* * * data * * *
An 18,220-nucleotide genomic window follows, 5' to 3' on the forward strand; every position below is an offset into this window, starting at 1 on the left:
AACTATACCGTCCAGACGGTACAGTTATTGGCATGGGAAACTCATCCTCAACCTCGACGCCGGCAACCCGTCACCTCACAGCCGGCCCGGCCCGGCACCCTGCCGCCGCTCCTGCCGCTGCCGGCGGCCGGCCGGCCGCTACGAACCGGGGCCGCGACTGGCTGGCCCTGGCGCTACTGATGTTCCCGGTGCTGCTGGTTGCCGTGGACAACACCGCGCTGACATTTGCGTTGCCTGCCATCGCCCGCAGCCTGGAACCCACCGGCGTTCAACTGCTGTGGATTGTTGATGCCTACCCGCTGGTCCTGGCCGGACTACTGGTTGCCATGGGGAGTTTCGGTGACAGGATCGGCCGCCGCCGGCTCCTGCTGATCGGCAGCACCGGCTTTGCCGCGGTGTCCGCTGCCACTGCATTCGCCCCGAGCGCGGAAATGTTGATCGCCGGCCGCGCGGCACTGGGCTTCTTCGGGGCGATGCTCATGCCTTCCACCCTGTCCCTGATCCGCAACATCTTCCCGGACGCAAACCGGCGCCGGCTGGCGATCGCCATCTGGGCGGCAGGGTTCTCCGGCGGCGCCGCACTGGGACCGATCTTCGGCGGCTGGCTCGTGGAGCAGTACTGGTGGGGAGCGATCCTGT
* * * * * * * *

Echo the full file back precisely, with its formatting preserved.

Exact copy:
An 18,220-nucleotide genomic window follows, 5' to 3' on the forward strand; every position below is an offset into this window, starting at 1 on the left:
AACTATACCGTCCAGACGGTACAGTTATTGGCATGGGAAACTCATCCTCAACCTCGACGCCGGCAACCCGTCACCTCACAGCCGGCCCGGCCCGGCACCCTGCCGCCGCTCCTGCCGCTGCCGGCGGCCGGCCGGCCGCTACGAACCGGGGCCGCGACTGGCTGGCCCTGGCGCTACTGATGTTCCCGGTGCTGCTGGTTGCCGTGGACAACACCGCGCTGACATTTGCGTTGCCTGCCATCGCCCGCAGCCTGGAACCCACCGGCGTTCAACTGCTGTGGATTGTTGATGCCTACCCGCTGGTCCTGGCCGGACTACTGGTTGCCATGGGGAGTTTCGGTGACAGGATCGGCCGCCGCCGGCTCCTGCTGATCGGCAGCACCGGCTTTGCCGCGGTGTCCGCTGCCACTGCATTCGCCCCGAGCGCGGAAATGTTGATCGCCGGCCGCGCGGCACTGGGCTTCTTCGGGGCGATGCTCATGCCTTCCACCCTGTCCCTGATCCGCAACATCTTCCCGGACGCAAACCGGCGCCGGCTGGCGATCGCCATCTGGGCGGCAGGGTTCTCCGGCGGCGCCGCACTGGGACCGATCTTCGGCGGCTGGCTCGTGGAGCAGTACTGGTGGGGAGCGATCCTGT